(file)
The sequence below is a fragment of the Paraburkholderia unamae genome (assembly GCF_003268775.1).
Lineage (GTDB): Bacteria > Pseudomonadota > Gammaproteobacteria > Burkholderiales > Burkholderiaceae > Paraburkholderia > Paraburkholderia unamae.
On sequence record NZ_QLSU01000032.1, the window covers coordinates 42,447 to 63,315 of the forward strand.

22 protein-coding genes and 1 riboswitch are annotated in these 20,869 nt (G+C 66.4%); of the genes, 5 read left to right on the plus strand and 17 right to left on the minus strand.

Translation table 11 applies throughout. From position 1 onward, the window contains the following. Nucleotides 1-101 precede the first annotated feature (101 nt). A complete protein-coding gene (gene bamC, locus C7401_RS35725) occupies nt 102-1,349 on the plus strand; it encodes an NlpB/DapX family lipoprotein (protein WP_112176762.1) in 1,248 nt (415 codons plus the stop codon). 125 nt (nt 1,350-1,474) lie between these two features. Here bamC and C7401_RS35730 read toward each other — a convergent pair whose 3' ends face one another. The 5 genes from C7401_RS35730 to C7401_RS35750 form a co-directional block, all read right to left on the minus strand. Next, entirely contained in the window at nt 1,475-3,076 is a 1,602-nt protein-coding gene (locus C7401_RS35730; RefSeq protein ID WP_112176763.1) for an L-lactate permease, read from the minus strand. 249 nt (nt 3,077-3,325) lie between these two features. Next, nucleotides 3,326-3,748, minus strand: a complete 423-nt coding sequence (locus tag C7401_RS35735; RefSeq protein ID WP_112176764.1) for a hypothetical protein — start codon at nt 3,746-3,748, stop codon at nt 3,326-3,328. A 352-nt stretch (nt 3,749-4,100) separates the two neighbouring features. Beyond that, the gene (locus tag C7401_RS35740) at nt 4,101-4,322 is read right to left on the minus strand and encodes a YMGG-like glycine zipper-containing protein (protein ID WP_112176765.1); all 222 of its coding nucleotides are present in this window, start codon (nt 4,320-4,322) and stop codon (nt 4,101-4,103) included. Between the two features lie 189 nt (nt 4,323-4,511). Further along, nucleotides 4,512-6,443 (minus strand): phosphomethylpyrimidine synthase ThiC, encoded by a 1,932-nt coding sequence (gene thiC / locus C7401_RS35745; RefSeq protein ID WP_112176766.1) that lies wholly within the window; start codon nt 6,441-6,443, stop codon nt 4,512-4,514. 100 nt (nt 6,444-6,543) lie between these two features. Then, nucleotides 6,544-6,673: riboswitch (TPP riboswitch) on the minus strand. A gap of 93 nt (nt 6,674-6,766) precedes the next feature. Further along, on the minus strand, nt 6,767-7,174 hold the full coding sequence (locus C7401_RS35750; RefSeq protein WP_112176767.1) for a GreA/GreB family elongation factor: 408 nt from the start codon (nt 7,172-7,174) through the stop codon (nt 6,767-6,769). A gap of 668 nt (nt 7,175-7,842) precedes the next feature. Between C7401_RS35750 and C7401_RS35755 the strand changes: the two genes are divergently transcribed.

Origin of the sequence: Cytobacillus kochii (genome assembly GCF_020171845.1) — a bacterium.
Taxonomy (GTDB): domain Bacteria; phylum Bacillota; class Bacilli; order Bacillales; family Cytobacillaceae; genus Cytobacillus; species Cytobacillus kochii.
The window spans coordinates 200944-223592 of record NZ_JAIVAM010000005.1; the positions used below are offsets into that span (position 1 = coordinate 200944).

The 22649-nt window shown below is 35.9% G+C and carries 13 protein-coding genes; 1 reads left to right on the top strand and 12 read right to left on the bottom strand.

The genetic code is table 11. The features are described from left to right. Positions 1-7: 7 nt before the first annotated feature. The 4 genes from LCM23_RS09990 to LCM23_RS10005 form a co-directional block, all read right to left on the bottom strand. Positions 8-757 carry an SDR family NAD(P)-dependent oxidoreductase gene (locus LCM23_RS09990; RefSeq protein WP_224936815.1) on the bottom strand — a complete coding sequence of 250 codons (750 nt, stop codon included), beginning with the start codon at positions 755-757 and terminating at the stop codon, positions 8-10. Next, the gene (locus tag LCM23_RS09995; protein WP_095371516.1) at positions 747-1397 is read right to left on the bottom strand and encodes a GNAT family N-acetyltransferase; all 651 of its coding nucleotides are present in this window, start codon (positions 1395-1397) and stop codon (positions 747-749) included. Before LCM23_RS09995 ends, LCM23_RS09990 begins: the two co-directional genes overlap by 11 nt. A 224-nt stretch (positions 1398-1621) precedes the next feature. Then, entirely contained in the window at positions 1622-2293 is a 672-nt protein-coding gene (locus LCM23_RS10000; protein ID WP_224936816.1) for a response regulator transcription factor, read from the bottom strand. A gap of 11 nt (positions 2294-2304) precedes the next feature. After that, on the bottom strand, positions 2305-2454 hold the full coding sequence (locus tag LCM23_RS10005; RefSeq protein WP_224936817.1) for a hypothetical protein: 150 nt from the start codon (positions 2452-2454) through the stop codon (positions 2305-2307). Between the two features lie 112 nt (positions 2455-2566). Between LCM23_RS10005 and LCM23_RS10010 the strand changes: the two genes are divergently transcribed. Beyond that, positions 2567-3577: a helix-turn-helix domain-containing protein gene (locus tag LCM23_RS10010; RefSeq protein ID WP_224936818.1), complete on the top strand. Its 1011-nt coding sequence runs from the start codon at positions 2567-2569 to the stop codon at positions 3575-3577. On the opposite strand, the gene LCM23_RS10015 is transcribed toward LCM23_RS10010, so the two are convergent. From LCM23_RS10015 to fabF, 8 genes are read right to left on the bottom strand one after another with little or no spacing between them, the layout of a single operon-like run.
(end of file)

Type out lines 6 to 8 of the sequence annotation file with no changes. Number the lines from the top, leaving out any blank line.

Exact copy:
Origin of the sequence: Cytobacillus kochii (genome assembly GCF_020171845.1) — a bacterium.
Taxonomy (GTDB): domain Bacteria; phylum Bacillota; class Bacilli; order Bacillales; family Cytobacillaceae; genus Cytobacillus; species Cytobacillus kochii.
The window spans coordinates 200944-223592 of record NZ_JAIVAM010000005.1; the positions used below are offsets into that span (position 1 = coordinate 200944).